Steven Kurutz of The New York Times gives good exposure to the small house movement, "whose adherents believe in minimizing one's footprint — structural as well as carbon — by living in spaces that are smaller than 1,000 square feet and, in some cases, smaller than 100. Tiny houses have been a fringe curiosity for a decade or more, but devotees believe the concept's time has finally arrived.
"It's a very exciting moment," said Shay Salomon, a green builder in Tucson, Ariz., and the author of "Little House on a Small Planet" (Lyons Press, 2006), "because it feels like a chapter of American history might be ending, the chapter called 'Bigger is Better.'
Photo: John Friedman, from the excellent slide show
It has good coverage of Jay Shafer's Tumbleweed Tiny House Company, and talks to Dee Williams, who lives in a Tumbleweed house which we covered here. The Times notes that Ms. Williams saw a huge increase in her energy bill last year-$4 to $8. ::New York Times and be sure to see the lovely slide show
More on Tumbleweed Tiny Houses in TreeHugger:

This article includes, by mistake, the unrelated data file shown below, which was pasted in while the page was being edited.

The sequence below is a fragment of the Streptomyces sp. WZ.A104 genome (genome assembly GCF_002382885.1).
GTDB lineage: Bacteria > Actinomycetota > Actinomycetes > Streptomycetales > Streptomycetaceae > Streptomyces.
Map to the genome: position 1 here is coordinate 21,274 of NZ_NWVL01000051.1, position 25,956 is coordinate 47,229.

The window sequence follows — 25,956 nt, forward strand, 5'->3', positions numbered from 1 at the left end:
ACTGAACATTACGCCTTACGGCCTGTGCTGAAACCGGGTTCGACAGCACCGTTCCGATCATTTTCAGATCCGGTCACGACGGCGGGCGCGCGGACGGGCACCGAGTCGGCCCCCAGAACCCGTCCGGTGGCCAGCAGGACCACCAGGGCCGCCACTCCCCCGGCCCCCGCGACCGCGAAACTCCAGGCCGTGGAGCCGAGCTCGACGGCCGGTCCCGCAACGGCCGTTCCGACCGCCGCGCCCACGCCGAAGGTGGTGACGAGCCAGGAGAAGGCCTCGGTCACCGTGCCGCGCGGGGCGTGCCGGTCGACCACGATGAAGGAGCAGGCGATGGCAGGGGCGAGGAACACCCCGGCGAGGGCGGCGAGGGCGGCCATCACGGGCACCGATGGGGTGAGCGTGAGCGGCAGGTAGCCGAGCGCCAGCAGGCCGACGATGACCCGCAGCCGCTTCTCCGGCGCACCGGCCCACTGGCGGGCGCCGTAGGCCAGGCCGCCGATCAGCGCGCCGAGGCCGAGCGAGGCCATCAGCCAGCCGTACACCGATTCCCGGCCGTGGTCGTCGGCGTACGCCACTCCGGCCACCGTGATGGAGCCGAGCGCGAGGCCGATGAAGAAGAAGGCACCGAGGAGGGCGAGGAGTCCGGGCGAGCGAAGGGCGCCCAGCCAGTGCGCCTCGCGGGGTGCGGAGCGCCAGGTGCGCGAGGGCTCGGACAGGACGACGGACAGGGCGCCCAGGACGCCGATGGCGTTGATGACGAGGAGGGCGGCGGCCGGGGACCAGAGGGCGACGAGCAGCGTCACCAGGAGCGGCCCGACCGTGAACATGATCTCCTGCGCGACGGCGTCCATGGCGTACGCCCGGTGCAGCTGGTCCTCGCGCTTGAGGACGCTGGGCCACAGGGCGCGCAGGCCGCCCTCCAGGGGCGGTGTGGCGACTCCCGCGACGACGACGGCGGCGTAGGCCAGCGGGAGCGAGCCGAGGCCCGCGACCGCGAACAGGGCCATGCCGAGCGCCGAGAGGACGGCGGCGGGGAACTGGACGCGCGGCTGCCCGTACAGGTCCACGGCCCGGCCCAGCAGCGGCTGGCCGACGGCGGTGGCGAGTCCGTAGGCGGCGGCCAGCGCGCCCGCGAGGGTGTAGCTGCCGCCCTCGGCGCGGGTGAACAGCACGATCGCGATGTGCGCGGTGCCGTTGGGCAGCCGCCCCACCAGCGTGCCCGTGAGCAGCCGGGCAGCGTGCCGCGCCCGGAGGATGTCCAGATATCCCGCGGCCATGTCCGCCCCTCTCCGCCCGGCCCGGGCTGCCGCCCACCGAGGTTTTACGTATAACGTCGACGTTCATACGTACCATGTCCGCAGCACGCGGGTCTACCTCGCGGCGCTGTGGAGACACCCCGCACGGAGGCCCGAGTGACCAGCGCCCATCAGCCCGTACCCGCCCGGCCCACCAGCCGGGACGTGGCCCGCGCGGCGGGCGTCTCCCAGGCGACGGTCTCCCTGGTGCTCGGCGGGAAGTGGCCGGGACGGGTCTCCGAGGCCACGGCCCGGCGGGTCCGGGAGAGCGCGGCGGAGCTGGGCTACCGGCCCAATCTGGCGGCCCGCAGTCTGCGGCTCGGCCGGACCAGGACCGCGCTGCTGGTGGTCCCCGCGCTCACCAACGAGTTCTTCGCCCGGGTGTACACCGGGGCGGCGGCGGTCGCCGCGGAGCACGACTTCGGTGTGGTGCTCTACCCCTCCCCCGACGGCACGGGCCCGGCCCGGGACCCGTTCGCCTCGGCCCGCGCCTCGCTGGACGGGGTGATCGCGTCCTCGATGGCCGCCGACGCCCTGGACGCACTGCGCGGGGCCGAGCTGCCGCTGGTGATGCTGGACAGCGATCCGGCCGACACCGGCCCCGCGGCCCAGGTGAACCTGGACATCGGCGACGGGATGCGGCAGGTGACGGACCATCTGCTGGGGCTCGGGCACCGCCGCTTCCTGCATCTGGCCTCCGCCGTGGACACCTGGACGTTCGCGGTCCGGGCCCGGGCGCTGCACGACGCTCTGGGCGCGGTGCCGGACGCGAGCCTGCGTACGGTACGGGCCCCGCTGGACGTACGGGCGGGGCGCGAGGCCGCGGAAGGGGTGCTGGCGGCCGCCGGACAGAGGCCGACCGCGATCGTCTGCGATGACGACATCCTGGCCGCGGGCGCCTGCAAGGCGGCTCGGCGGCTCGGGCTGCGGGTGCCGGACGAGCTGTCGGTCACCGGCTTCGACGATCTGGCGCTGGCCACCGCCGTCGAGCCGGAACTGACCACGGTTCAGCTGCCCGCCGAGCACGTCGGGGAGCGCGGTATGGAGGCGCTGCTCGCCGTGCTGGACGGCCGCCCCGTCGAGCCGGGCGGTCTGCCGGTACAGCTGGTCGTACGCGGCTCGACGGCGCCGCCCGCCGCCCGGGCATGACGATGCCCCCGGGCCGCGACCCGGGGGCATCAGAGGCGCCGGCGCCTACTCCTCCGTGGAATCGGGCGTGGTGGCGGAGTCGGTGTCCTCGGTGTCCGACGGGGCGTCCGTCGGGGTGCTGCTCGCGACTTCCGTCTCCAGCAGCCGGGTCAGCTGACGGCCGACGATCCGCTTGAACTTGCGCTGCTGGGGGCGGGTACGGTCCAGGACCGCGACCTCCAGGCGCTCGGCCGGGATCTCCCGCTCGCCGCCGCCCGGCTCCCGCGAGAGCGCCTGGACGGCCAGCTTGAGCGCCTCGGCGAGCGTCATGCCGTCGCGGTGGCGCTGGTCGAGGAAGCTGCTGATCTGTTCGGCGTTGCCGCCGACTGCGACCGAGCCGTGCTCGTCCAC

Woman happy living in 84 Square Foot Home
Tumbleweed Tiny House Company
It's a Small House After All
Instead of Trading Up, Adding a High-Style Shed
Michael Cannell writes a related article in the Times about the growth in the market for upscale garden sheds:
"In terms of popularity, these sheds are roaring ahead, in part because of their innate simplicity," said Michael Sylvester, publisher of fabprefab.com, a clearinghouse of information about contemporary prefab homes. "They're mobbed whenever they're exhibited at design shows."
In fact, the shed threatens to upstage full-scale modernist prefab homes, which have begun to lose their bargain appeal after years of hype. ::New York Times
TreeHugger on Garden Sheds:
Friggebod by Dorte Mandrup Arkitekter
Summerhouse by Ullmayer Sylvester Architects
Energyspace Sustainable Garden Buildings
Friggebod - The Traditional Garden Shed Made Green